It is important to see the evolution of de Kooning’s Women Series as a process of self-understanding and discovery for the artist, a battle between desire and fear, hoping to control what he thinks he knows, and being controlled by what he comes to know. David Sylvester alludes to this in an interview with the artist, “The spectacle of his daring release of violent forces and of his power ultimately to control them resembles that of a car careering round a mountain track as if it were going to fly out over the edge but somehow continuing to hold the road.”6. Hubert Crehan goes on to describe this struggle,“Crehan then contended that the artist was ‘struggling’ out of both desire and fear with a ‘different Woman: the new American Women, a formidable type, who is the avant-garde of he sex in the contemporary world.”2. The “daring release of violent forces” and “his power ultimately to control them” represent de Kooning’s desires and fear respectively. On one hand de Kooning desires the new American Women, she is the epitome of his dreams, and his dedication to the exploration of the female figure show his desire to understand his own expectations. De Kooning’s desire for this “new” woman is matched with his own fears about the subject which are described by British art critic David Sylvester comments, “they are figures that stop us in our tracks, figures as impregnable as fortresses.”6. Curator, Marla Prather follows this sentiment with, “‘ the figure seems virtually formless, engulfed by the wet, slippery medium of oil paint de Kooning has developed.’”6. On the other hand the artist fears this “new” women, “Some of my earlier woman are violent. They even scare me.”3. She represents the suggested trauma de Kooning experienced and a reluctant delve into the subconscious. She represents an uncomfortable reflection of the levels of gender equality, and brings up issues of masculinity and inferiority. The “balance” of these two forces, “continuing to hold the road”, represent the consciousness of de Kooning to present to the viewer a “finished product”, a testament to his new “understanding”, however complete that understanding is. What becomes apparent is how these works work to insulate and protect de Kooning from his own realizations. De Kooning creates a work that is, “impregnable as fortresses”, “engulfed by the wet, slippery medium of oil paint de Kooning has developed”, he has gone both on the offensive and defensive, creating a fortress for himself and his own ideas and expectations, all while creating a trap for the viewer, so that they may become entangled in the wet, slippery medium of oil paint (Figure 3) Both Sylvester and Prather describe stylistic choices that de Kooning employs in order to both protect himself in his exploration of his own self but also to find a sense of clarity in the chaos of his subconscious, actions which leave the audience with an unfinished understanding of de Kooning’s own journey.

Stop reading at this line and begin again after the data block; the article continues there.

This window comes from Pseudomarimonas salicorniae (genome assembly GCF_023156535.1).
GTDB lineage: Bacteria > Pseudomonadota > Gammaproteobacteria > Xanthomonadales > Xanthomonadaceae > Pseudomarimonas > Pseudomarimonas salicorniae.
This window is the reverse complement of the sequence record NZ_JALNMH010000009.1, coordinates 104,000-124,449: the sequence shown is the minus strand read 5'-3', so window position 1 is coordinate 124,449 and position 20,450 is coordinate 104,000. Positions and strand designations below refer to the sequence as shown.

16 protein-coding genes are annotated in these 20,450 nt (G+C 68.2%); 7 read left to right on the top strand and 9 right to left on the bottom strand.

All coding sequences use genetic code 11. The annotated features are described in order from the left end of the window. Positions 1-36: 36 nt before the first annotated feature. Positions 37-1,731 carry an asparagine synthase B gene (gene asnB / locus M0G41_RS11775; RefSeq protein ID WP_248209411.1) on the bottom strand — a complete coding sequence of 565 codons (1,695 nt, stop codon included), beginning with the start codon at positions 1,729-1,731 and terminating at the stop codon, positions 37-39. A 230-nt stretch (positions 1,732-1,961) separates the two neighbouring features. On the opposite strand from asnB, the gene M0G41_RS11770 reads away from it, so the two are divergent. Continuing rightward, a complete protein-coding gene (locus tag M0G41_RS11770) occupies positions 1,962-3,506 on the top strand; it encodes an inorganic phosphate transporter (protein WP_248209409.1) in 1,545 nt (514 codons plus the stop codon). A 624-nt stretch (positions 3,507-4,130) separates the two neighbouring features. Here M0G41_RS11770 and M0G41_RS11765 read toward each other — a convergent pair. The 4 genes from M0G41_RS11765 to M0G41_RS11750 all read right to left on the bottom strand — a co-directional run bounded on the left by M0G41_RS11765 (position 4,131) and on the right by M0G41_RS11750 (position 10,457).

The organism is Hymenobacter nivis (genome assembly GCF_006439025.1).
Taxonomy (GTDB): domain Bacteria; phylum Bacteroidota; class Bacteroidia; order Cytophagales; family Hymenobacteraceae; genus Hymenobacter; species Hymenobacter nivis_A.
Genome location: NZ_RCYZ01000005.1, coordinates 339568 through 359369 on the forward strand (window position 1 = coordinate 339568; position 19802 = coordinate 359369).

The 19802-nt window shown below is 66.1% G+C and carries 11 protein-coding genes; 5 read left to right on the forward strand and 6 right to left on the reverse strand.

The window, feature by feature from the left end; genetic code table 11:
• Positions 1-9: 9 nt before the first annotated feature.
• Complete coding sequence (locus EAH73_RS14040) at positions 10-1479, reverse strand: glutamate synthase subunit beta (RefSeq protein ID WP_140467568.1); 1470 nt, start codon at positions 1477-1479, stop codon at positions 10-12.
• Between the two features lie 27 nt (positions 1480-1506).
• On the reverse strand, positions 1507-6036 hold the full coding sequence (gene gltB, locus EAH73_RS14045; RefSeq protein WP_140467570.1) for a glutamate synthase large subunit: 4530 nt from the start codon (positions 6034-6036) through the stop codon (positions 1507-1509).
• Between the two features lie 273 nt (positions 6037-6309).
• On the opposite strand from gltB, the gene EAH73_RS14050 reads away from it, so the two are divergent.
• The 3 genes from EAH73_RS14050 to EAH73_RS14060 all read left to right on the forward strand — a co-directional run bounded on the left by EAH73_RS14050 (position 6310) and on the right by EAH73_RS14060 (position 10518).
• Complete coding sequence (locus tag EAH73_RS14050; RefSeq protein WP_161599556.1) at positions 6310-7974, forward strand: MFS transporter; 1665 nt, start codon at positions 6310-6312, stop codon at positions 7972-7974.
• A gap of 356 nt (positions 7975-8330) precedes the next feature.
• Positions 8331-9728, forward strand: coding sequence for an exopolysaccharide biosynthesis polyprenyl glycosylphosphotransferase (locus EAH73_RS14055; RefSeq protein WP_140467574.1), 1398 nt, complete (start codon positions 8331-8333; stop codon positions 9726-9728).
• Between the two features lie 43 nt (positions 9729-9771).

Hubert Crehan’s response to de Kooning’s third Women Series, transcends visceral responses to the aesthetic nature of the women depicted. He suggests de Kooning engaged an arduous process of self-discovery after and upheaval of his own beliefs and understandings was prompted to examine his own “place” in relation to that of the “new American woman”. What de Kooning presented as his last rendition of the Woman Series represents a stopping place in the process of self-reflection for the artist, what is still not understood was whether the artist reached a point of self satisfaction or enlightenment, something that would warrant an analysis of his later work.